Perhaps, by 2030, we’ll be able to board completely paperlessly, using only our face as ID. Upon sitting in our assigned seat, we’ll be recognized by the onboard camera and shown a tailored selection of IFE based on what we watched before. Perhaps it will even remember if we prefer the chicken or the pasta.

8. Boeing will only make one new plane

So I’m not counting the 777X in this total of one, as we fully expect to see that particular bird take flight later this year. Looking ahead, however, I don’t think Boeing is in a position to launch more than one new plane in the next 10 years. But which one will it be?

For the longest time, the industry has been talking about the proposed NMA / Boeing 797. However, with Airbus already taking a bite out of the sales with its super long-range narrowbody A321XLR, Boeing could be more sensible if it instead turned its attention to the FSA – a replacement for the 737.

boeing-787-10-dreamliner
Will Boeing make a 737 replacement? Photo: Boeing

A clean sheet update of the 737 is desperately needed. It’s Boeing’s biggest selling product line, and has not been changed structurally since the 1960s. Focusing on an update to this end of the market would help Boeing get a jump on Airbus and a head start on the next generation of narrowbodies

9. Airbus won’t make any new planes

Airbus’ product lineup is pretty solid right now, and I don’t think they’ll be wasting their energies on any clean sheet designs at all in the next 10 years. Almost every sector of the marketplace is catered for, from the popular A220 for regional and long, skinny ops, to the fantastic A350, the aircraft of choice for the soon-to-be longest route in the world.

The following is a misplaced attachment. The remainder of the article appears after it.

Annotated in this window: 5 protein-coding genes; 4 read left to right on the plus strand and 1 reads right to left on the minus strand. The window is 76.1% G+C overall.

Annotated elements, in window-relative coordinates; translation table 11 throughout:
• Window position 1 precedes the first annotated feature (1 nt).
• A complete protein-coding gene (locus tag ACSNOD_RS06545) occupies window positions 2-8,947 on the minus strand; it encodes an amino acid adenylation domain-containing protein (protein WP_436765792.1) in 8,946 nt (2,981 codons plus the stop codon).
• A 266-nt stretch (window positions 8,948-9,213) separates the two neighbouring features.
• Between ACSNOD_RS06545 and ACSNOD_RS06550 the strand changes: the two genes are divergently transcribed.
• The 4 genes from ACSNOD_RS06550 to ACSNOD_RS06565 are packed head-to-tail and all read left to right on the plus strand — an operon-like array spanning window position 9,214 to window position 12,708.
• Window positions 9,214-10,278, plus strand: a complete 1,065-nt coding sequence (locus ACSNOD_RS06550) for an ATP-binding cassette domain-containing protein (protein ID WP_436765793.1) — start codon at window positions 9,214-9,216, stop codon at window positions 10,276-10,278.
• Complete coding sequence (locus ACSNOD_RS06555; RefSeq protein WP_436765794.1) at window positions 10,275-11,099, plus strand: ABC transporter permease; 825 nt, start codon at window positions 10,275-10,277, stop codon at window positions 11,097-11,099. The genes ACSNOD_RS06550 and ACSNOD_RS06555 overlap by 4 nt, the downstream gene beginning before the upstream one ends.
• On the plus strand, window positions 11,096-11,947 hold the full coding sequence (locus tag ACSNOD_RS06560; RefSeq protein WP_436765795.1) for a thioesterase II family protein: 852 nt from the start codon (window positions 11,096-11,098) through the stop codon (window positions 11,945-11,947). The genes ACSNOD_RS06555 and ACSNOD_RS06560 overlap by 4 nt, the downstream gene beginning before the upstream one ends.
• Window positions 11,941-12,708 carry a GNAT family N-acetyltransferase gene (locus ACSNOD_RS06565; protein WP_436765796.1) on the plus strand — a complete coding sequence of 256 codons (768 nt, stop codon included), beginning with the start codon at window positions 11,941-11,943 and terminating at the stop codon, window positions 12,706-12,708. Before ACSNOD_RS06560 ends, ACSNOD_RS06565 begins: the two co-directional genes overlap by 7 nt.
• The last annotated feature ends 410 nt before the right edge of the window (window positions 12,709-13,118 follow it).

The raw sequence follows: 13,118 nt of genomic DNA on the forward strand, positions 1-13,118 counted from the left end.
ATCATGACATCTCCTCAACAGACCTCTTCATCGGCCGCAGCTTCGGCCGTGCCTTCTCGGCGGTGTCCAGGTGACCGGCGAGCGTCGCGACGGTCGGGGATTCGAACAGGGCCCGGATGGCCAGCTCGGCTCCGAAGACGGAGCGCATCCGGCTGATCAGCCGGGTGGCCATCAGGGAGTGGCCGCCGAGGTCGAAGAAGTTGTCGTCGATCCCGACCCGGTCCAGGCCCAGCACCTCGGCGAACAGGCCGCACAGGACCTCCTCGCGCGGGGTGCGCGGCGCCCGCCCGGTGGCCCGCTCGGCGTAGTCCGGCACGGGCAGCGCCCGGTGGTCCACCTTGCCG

Airbus A220-300 and A321
Could Airbus make an A220 stretch? Photo: Airbus

It’s likely Airbus will do what Airbus does best, and launch some stretched, shortened, ranged and neo-ised members of its current family. An A350-2000 perhaps, for those extra dense routes, or an A350neo for boosted fuel efficiency? The A220 stretch (A220-500) is firmly on the cards, and judging by the success of the A321XLR, could Airbus do the same to the A330neo too?

Overall, I think we’ll see some additions to the Airbus product line, but nothing brand new before 2030.

10. Air traffic control will be much better

This is more of a wish than a prediction, but there’s a lot going on behind the scenes that suggests we’re edging closer to more efficient management of our skies. In Europe, in particular, the European Commission recently agreed to work towards unblocking the Single European Sky, which would avoid much of the ridiculous rerouting that is necessary when one ATC area becomes overloaded or has workers on strike.

Inmarsat Iris
Infographic: Inmarsat

The rise in connected aircraft will also help traffic management move forwards, with projects like Iris from Inmarsat looking to revolutionize the way we manage movements in the skies. Not only will Iris and projects like it help airlines stop wasting time, it will also prevent unnecessary fuel consumption and therefore carbon emissions. Inmarsat’s Vice President Dominic Walters told me about the benefits of connectivity, saying,

“Connectivity, specifically around operational efficiency, can actually reduce carbon emissions and fuel consumption. Our research with the London School of Economics actually found a $15 billion saving for the aviation industry by 2035 thanks to connected operations.”

Better connectivity presents a great opportunity for the world to clean up its air traffic management. With passenger traffic expected to double by 2037, it’s essential this is done right.

What do you make of my predictions? Do you have any of your own? Let me know in the comments!